Making Products Easy to Use and Enjoyable
In today’s business landscape, ease-of-use is increasingly becoming a competitive advantage and customers are demanding and expecting products to be intuitive and easy to use. User experience designers are trained to systematically improve the organization of information and the intuitiveness of interactions of products and services.
Mark Chu-Carroll, an engineer at Google who’s been beta testing the Google Android Phone for six weeks before it officially launched, wrote an excellent review of it on his blog, Good Math, Bad Math. He drew many comparisons and contrast to Apple’s iPhone, which serves as his primary mobile device.
In a nutshell, he concluded that “the software is excellent, the hardware less so,” but he was also quick to note that “the software is really late-beta quality. It’s lacking polish, and there are a few awkward points.” Mark went on to comment on the Android’s web browser, as he believes browsing capability to be a distinguishing factor for phones such as the iPhone and Google’s Android phone. He wrote:
Today is the big day, and no matter for whom or what you are voting on November 4th, you not only want your vote counted, but you also want it counted correctly. In the spirit of fair elections with a twist of usability geekiness, we at Montparnas compiled a few resources where you can learn more about usability of voting machines.
The Usability¬† Professionals’ Association (UPA) has been running a great project that seeks to evangelize good usability in voting machines. It’s one thing when it’s difficult for a user to add an item to a shopping cart, but it’s a whole different ballgame when votes that determine a presidential election are miscounted or not counted at all. Usability in voting machines is perhaps the most important application of the usability engineering field. The UPA writes on their site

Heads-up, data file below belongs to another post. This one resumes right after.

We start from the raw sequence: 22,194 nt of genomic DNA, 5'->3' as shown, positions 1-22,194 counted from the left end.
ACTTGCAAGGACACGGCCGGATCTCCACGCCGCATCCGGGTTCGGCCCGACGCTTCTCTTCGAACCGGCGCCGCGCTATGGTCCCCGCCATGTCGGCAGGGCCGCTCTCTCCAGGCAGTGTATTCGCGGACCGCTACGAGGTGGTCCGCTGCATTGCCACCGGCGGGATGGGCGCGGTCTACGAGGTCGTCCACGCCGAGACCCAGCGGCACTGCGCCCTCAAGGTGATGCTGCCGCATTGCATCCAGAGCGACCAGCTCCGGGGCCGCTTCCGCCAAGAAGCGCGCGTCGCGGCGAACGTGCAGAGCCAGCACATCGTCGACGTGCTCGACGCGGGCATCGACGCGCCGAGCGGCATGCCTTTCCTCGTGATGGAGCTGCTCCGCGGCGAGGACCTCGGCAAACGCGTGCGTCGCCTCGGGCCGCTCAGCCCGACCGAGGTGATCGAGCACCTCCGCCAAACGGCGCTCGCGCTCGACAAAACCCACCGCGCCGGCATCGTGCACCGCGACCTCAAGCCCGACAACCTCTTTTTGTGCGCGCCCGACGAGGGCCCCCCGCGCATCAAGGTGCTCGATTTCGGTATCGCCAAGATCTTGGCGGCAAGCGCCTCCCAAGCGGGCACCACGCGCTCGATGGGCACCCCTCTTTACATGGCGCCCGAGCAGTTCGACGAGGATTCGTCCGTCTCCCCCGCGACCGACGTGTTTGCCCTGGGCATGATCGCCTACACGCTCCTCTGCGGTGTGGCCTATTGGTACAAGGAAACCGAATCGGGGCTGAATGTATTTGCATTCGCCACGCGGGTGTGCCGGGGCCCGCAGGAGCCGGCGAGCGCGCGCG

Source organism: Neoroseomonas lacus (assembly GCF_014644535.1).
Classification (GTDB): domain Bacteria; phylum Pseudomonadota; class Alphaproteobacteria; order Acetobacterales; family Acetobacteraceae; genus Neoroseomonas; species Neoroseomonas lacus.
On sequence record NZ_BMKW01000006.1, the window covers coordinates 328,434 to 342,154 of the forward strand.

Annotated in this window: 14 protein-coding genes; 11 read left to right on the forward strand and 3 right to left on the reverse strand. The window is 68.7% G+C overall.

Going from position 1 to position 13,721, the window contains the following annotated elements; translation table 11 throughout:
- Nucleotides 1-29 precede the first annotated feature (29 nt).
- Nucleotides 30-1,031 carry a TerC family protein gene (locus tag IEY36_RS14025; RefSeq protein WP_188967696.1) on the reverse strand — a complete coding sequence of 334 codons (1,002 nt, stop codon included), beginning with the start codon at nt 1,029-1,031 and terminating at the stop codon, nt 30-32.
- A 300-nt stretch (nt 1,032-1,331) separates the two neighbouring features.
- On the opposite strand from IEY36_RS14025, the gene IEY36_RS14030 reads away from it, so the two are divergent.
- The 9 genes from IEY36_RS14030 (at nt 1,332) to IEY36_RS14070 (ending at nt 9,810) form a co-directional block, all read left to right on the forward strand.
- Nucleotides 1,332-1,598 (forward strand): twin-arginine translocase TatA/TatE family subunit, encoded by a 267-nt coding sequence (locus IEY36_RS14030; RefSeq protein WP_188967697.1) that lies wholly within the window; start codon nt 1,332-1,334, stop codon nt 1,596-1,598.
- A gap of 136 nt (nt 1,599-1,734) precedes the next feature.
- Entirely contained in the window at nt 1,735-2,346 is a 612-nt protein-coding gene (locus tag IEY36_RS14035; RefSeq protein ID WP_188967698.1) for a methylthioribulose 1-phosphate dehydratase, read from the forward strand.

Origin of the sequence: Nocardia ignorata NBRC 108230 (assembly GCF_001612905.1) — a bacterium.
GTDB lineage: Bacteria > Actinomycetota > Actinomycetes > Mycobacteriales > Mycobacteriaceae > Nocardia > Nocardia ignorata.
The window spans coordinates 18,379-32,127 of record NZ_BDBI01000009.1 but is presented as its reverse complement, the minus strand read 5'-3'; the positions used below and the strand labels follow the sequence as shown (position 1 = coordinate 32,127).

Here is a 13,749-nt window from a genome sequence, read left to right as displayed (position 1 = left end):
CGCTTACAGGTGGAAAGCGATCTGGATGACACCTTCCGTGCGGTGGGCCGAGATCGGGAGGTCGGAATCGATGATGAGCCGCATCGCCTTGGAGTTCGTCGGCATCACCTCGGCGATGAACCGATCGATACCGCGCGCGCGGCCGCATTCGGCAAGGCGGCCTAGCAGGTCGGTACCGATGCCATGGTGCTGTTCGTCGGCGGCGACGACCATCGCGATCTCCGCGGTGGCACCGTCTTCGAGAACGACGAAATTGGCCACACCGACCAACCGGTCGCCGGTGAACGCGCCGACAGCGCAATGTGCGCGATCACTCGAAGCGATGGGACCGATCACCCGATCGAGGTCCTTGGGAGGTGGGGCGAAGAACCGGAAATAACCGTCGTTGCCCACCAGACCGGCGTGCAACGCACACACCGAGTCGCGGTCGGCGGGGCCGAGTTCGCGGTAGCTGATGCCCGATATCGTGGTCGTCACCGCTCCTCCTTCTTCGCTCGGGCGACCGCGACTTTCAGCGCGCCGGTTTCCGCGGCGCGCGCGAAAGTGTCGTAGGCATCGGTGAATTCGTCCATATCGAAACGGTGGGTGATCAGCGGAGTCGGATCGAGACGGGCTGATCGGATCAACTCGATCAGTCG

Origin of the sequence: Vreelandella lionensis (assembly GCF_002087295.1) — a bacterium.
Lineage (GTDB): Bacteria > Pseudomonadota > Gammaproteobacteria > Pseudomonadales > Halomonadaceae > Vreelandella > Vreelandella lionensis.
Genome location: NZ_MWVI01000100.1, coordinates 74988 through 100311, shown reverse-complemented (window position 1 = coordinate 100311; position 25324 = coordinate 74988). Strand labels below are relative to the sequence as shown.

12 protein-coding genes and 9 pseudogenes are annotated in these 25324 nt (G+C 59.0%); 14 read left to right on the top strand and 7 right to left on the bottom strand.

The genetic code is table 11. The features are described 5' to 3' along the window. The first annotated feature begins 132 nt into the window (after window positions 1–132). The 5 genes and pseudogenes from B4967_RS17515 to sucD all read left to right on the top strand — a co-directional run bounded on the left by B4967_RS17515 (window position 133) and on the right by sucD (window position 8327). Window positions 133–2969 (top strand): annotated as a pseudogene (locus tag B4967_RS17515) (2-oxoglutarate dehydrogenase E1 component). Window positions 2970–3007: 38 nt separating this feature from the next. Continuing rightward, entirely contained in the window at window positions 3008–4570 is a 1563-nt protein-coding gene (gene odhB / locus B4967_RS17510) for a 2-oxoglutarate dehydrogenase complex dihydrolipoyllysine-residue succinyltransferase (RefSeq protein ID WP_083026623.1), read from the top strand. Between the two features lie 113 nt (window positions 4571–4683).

ReadWriteWeb wrote on Thursday that the news feed is the “dominant information paradigm of our time.” I don’t know that I would go quite that far, but it has spread like wildfire throughout the web despite causing a ruckus when its originator, Facebook, first launched it just two years ago. Today, most respectable social websites have some form of a news feed.
Why has something that was once so hated, suddenly become indispensable? Well, it was hated because it gave others visibility into one’s actions. Why did we eventually fall in love with it? We fell in love it because our voyeuristic tendencies eclipsed our privacy concerns, and those services offering news feeds improved the paradigm by giving users greater control over what is broadcast and to whom.
Social media includes community-based video, photo, audio, and news websites as well as blogs. Although each of these types of websites has unique content and dynamics, they are also alike in many ways. This article explores various ways to get the most out of any social media site.
Social media sites rely on user-generated or user-submitted content to draw other users (visitors). In turn, users add content to these sites because they reach a broader audience. Additionally, the social interactions that are made possible by these websites create further draw. It is in these three areas – sharing, consuming, and interacting – that social websites can be optimized.
Empower Dissemination and Interaction
Don’t let the website’s content sit idle. One of the most difficult things in creating and running a successful social media site is amassing content, whether it be video or news story submissions. That is why it is critical to get the most of out the content by allowing and encouraging users to disseminate it throughout the web and fostering various interactions that bring that content to life and build a community around it.
1. Let users submit content to third-party social news and bookmarking services like Del.icio.us, Digg, StumbleUpon, etc.
From mood lighting, to an exhaustive entertainment system, to reasonable fares and good service, there is a lot that Virgin America is doing right. I recently flew the airline, and was taken aback by the attention to detail and the luxury experience that VA has created. I flew on their 1 year anniversary so there were added perks such as red cake and champagne at my destination. These are beyond the differentiators that the company highlights, but exemplary of the company’s outlook–it’s about the experience.